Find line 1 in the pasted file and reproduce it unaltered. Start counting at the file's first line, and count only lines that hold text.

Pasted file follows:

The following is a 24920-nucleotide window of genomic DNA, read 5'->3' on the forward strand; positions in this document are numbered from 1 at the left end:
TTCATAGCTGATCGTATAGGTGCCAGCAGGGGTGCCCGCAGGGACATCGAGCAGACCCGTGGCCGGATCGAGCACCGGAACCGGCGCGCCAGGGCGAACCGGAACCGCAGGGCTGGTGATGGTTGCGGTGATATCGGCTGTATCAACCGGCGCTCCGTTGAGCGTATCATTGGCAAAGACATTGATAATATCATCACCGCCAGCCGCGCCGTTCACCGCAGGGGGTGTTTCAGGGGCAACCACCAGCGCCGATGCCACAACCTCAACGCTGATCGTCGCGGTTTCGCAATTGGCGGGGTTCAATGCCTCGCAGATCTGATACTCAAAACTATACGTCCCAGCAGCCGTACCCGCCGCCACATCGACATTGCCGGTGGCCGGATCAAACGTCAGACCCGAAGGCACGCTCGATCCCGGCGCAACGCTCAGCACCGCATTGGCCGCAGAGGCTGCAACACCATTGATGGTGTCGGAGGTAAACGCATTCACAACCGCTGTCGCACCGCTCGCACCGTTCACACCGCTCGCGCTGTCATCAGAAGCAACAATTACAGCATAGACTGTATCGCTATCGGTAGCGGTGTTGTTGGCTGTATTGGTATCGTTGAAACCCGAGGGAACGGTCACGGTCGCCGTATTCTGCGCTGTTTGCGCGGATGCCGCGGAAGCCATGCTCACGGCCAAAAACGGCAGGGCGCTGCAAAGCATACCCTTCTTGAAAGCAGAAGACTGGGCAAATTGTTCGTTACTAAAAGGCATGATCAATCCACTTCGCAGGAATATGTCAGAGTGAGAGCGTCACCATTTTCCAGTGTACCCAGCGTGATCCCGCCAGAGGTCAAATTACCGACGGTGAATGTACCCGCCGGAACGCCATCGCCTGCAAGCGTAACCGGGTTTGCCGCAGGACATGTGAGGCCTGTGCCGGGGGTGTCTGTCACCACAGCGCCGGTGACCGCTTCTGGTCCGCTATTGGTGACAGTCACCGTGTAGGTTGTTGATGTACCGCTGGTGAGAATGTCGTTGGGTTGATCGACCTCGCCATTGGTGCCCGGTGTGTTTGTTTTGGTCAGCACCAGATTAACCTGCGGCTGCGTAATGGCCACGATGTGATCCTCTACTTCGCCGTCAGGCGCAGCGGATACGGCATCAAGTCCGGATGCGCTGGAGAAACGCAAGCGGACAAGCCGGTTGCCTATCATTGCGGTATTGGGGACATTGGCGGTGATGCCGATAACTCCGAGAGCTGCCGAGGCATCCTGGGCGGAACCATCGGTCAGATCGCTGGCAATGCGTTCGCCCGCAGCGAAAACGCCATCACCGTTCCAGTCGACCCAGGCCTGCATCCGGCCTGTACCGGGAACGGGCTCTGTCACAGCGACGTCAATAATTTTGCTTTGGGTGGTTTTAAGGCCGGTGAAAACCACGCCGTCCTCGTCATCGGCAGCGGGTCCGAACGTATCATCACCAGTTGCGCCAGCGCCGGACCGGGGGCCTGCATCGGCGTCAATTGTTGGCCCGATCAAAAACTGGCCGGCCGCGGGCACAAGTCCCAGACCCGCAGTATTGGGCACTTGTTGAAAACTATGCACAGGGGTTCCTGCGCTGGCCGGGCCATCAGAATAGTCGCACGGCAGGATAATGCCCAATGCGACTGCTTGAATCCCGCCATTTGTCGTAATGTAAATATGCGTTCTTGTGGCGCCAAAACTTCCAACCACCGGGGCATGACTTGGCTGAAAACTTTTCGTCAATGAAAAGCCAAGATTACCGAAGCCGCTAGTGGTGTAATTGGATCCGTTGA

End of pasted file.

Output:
The following is a 24920-nucleotide window of genomic DNA, read 5'->3' on the forward strand; positions in this document are numbered from 1 at the left end: